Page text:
Facebook Raising Pay for Workers Who Screen Violent Posts

Facebook raises minimum wages for U.S. contract workers to $20/hour

Facebook increases pay for contractors and content moderators

Facebook employs 15,000 contract moderators globally - more than any other tech company.

Facebook has responded to a backlash against hate and disinformation on its platform with the hiring of an army of content reviewers; at the end of 2018, the company had more than 30,000 people working on what it calls safety and security.

"In the years since, it's become clear that $15 per hour doesn't meet the cost of living in some of the places where we operate", Chandra and Gale said.

In the San Francisco Bay Area, New York City and Washington, D.C., Facebook is raising the minimum wage for contract workers to $20 per hour. Content moderators will also have the option to water down the disturbing content that comes their way. Facebook said they'll pay at least $22 per hour to employees of vendor partners in the Bay Area, NYC and Washington. Seattle residents will get $20 per hour and those in all other metro areas in the U.S. will start at $18 per hour.

Walmart, the world's largest retailer and the largest USA private sector employer, pays workers $11 an hour at entry-level, while Target Corp said here in April it would raise US minimum wage to $13 an hour.

Facebook said it's well aware of the challenges.

Gale said she hopes to implement the changes by the summer of 2020.

Facebook is raising how much it pays USA contractors who do some of its most taxing work, including watching violent and other objectionable material for possible removal. The company does not share the numbers of contract workers it has.

Facebook has attempted to improve the atmosphere for contract workers in the past, allowing them to attend classes offered to full-time employees, and even posting signs around its campus that say, "Contractors Are People Too". In recent months, some employees at the company have begun pressuring management to make larger changes, by bringing up working conditions for contractors at meetings and supporting efforts by organized labor.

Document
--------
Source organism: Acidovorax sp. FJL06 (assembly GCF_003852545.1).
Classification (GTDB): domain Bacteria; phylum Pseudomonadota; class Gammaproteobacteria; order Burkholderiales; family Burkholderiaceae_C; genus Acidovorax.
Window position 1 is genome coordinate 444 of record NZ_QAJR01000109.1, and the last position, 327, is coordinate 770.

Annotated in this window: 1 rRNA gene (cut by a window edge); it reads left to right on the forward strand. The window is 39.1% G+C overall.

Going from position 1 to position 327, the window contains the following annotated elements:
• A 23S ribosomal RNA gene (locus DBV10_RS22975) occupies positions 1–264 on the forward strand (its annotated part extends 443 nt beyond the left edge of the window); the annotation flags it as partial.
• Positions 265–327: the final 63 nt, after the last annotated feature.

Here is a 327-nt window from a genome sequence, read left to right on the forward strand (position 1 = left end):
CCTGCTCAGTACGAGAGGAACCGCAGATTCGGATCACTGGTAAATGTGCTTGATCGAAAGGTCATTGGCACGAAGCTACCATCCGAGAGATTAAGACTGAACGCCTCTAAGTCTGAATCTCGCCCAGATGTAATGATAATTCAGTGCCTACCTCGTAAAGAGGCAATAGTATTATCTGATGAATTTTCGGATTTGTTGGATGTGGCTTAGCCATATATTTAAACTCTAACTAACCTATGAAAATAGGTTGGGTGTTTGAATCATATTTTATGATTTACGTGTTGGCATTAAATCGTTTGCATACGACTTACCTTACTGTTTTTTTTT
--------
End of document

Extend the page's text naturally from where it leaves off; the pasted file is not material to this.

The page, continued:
In 2015, Facebook set a minimum wage standard of $15 for contract workers and required them to receive benefits such as parental leave and at least 15 paid days off for holidays, sick time and vacation.

The minimum wage hikes come amid criticism of Facebook by some content moderators, who allege the company violated California law by failing to provide thousands of content moderators with a safe workplace. Some turned to drugs and alcohol to cope. Moderators will soon be able to review videos without sound, opt-out of autoplay videos, and look at images in black and white, rather than color.

The California-based social network meant to foster consistency among its vendors around the world with requirements such as overtime and premiums for night or weekend shifts, as well as healthcare that meet standards of the US Affordable Care Act.

Facebook will now "ensure counseling support is available on site, during all hours of operations, not during only the day shifts", he added.

"We're kicking off a biannual audit and compliance program this year for content review teams", the company said.

A number of media reports, however, have focused attention on the conditions under which reviewers, employed by third party contractors including Genpact and Wipro Ltd, work. "We certainly hope that other major tech corporations follow suit".

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